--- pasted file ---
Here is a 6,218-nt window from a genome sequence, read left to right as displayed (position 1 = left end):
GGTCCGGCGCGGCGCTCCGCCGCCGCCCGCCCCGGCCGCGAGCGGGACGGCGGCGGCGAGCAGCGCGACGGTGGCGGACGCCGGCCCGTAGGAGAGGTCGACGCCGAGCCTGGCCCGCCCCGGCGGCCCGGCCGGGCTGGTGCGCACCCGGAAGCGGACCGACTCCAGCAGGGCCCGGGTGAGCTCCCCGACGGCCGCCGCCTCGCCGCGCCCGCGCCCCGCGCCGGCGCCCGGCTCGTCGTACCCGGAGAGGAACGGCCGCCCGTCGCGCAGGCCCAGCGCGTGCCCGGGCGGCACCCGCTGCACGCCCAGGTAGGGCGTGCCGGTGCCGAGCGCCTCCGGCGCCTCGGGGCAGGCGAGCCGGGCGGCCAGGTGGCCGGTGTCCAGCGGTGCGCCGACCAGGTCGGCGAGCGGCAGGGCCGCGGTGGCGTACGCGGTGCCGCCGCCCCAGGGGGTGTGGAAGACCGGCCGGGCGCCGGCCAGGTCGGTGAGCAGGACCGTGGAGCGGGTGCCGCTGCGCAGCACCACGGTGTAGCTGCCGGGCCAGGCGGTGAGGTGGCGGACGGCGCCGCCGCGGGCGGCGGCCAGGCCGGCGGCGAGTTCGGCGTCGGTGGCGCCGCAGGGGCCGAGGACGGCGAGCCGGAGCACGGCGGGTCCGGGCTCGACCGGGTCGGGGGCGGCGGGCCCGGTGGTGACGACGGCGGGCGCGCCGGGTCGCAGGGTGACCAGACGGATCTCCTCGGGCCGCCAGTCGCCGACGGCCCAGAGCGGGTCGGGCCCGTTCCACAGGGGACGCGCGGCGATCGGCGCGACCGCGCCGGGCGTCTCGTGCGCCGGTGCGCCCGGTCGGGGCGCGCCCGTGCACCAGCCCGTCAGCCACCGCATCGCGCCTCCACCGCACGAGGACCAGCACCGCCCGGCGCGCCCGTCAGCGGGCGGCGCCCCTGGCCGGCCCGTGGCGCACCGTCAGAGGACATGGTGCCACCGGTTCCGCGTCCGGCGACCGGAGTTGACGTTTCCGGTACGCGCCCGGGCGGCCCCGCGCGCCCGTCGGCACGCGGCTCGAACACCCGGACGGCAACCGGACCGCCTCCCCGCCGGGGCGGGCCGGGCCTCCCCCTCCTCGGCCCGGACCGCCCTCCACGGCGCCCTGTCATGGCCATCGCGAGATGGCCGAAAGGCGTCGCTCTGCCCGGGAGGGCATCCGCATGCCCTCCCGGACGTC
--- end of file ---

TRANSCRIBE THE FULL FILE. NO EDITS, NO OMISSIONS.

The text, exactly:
Here is a 6,218-nt window from a genome sequence, read left to right as displayed (position 1 = left end):
GGTCCGGCGCGGCGCTCCGCCGCCGCCCGCCCCGGCCGCGAGCGGGACGGCGGCGGCGAGCAGCGCGACGGTGGCGGACGCCGGCCCGTAGGAGAGGTCGACGCCGAGCCTGGCCCGCCCCGGCGGCCCGGCCGGGCTGGTGCGCACCCGGAAGCGGACCGACTCCAGCAGGGCCCGGGTGAGCTCCCCGACGGCCGCCGCCTCGCCGCGCCCGCGCCCCGCGCCGGCGCCCGGCTCGTCGTACCCGGAGAGGAACGGCCGCCCGTCGCGCAGGCCCAGCGCGTGCCCGGGCGGCACCCGCTGCACGCCCAGGTAGGGCGTGCCGGTGCCGAGCGCCTCCGGCGCCTCGGGGCAGGCGAGCCGGGCGGCCAGGTGGCCGGTGTCCAGCGGTGCGCCGACCAGGTCGGCGAGCGGCAGGGCCGCGGTGGCGTACGCGGTGCCGCCGCCCCAGGGGGTGTGGAAGACCGGCCGGGCGCCGGCCAGGTCGGTGAGCAGGACCGTGGAGCGGGTGCCGCTGCGCAGCACCACGGTGTAGCTGCCGGGCCAGGCGGTGAGGTGGCGGACGGCGCCGCCGCGGGCGGCGGCCAGGCCGGCGGCGAGTTCGGCGTCGGTGGCGCCGCAGGGGCCGAGGACGGCGAGCCGGAGCACGGCGGGTCCGGGCTCGACCGGGTCGGGGGCGGCGGGCCCGGTGGTGACGACGGCGGGCGCGCCGGGTCGCAGGGTGACCAGACGGATCTCCTCGGGCCGCCAGTCGCCGACGGCCCAGAGCGGGTCGGGCCCGTTCCACAGGGGACGCGCGGCGATCGGCGCGACCGCGCCGGGCGTCTCGTGCGCCGGTGCGCCCGGTCGGGGCGCGCCCGTGCACCAGCCCGTCAGCCACCGCATCGCGCCTCCACCGCACGAGGACCAGCACCGCCCGGCGCGCCCGTCAGCGGGCGGCGCCCCTGGCCGGCCCGTGGCGCACCGTCAGAGGACATGGTGCCACCGGTTCCGCGTCCGGCGACCGGAGTTGACGTTTCCGGTACGCGCCCGGGCGGCCCCGCGCGCCCGTCGGCACGCGGCTCGAACACCCGGACGGCAACCGGACCGCCTCCCCGCCGGGGCGGGCCGGGCCTCCCCCTCCTCGGCCCGGACCGCCCTCCACGGCGCCCTGTCATGGCCATCGCGAGATGGCCGAAAGGCGTCGCTCTGCCCGGGAGGGCATCCGCATGCCCTCCCGGACGTC